It’s in our human nature to have the thought of death in our minds, and the way we depict death also connects with the scene of a dead animal, human, bird or flies. So, what’s the connection between all of them, but we didn’t think of it before? The smell.
According to recent studies, the human nose is capable to sense a wide range of smells, that cannot place them into any known category, but is still reacting to them. Such as the scent produced by a chemical called putrescine. This is a chemical that the body produces when it starts to decay, and one little thing to know, the scent is the result of the animal’s necrophobic behavior throughout the years of evolution, and these responses are thought to have evolved at least 420 million years ago.
The animals are thought that they react to the smell of putrescine as a sense of danger in a two different ways: the reaction that a predator is nearby, and the second is that they have been put in a life danger, so their instinct tells them to escape.
Scientists have made four different experiments on humans with a mixture of putrescine, water and ammonia, just to prove that human’s reactions and behavior are not any different than those of the animals.
The first experiment, where participants were tested to the scent of putrescine, as they were exposed to the scent of it and tested out their vigilance. The results showed that the participants who were exposed to the scent of putrescine showed more vigilance than those who were exposed to ammonia and water.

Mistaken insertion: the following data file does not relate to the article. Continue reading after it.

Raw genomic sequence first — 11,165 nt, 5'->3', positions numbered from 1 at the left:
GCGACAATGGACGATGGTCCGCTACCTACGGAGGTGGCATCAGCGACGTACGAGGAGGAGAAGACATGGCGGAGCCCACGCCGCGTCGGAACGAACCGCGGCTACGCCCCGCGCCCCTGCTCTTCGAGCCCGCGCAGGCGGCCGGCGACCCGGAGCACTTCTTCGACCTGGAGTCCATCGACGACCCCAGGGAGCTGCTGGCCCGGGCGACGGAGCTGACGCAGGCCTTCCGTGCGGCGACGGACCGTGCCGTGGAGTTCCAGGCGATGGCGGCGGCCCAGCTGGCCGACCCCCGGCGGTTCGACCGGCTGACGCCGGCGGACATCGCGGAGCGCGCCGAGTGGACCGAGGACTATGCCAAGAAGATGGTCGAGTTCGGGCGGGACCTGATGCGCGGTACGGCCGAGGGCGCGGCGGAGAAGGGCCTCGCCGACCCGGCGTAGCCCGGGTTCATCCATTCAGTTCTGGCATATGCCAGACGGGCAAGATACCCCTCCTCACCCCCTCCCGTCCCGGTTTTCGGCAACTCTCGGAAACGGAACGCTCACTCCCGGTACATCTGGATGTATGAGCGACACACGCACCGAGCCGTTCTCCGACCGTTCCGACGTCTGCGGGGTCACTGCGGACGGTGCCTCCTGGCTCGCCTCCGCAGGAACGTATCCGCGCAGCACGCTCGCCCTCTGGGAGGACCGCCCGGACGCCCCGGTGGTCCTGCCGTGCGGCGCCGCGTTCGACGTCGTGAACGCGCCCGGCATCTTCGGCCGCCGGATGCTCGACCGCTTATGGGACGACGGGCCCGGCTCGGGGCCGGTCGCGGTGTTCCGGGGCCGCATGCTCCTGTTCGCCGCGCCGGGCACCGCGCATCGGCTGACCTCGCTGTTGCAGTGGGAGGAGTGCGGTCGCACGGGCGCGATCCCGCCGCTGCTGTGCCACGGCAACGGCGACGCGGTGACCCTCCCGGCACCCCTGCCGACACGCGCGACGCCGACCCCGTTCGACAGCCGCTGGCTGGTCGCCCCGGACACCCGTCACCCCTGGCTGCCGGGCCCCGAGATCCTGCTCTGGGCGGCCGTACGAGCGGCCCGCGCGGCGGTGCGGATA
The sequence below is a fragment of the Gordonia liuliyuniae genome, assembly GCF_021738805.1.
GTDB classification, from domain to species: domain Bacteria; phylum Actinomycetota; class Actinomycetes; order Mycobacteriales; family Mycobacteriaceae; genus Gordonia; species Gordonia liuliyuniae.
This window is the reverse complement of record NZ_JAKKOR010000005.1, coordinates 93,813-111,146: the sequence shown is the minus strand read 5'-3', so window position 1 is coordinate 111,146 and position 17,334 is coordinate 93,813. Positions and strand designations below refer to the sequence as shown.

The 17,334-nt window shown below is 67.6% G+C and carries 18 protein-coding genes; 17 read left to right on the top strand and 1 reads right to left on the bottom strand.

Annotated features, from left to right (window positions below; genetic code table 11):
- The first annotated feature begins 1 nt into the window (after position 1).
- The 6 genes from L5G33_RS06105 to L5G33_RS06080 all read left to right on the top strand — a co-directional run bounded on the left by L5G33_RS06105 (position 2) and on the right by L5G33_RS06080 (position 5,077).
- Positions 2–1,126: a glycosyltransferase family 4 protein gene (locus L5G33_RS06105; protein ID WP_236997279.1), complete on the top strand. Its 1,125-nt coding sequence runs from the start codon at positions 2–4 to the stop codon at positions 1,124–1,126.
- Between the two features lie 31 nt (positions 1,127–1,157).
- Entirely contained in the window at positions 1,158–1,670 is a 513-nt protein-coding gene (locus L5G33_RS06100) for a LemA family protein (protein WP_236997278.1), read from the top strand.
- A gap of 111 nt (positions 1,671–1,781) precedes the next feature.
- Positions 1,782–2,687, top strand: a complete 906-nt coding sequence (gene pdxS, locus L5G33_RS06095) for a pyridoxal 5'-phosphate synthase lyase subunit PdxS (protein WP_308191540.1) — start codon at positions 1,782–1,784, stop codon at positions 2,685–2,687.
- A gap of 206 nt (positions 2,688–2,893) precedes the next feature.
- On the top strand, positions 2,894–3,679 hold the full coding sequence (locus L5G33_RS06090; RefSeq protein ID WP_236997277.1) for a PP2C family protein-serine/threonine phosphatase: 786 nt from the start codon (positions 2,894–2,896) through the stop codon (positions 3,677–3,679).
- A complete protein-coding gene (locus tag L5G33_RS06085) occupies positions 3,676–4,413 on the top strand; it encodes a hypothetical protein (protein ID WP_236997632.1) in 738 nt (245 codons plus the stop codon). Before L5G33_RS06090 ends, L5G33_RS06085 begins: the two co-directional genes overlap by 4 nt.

The researches did the second test where they have tested unsuspecting group of people, who were given a task to rate a smell on it’s intensity, repugnance and familiarity. The researches wanted to see the group’s reaction to the smells, and how fast the participants would walk away at an 80m distance. Those who have smelled the putrescine, tended to walk away more quickly from the place, which proved that the smell evoked a strong motive to escape.
In another experiment, after the group being exposed to the scent of putrescine, the researchers gave the participants a word stem-completion task.
The results have shown that the smell of putrescine caused the group to complete the word stems, all realted with escape and other associations with the word escape. The smell also increased to use of thread words.
Defensiveness and hostility
The last experiment the participants were exposed to a very decent scent that they couldn’t detect. In this experiment, they were given a text to read, and the task was to evaluate the author of it.
They were not able to detect the subtle smell of the putrescine, the participants showed defensiveness and hostility to the author. This also proved that the non-conscious exposure to the smell evoked a defensive behavior in the participants.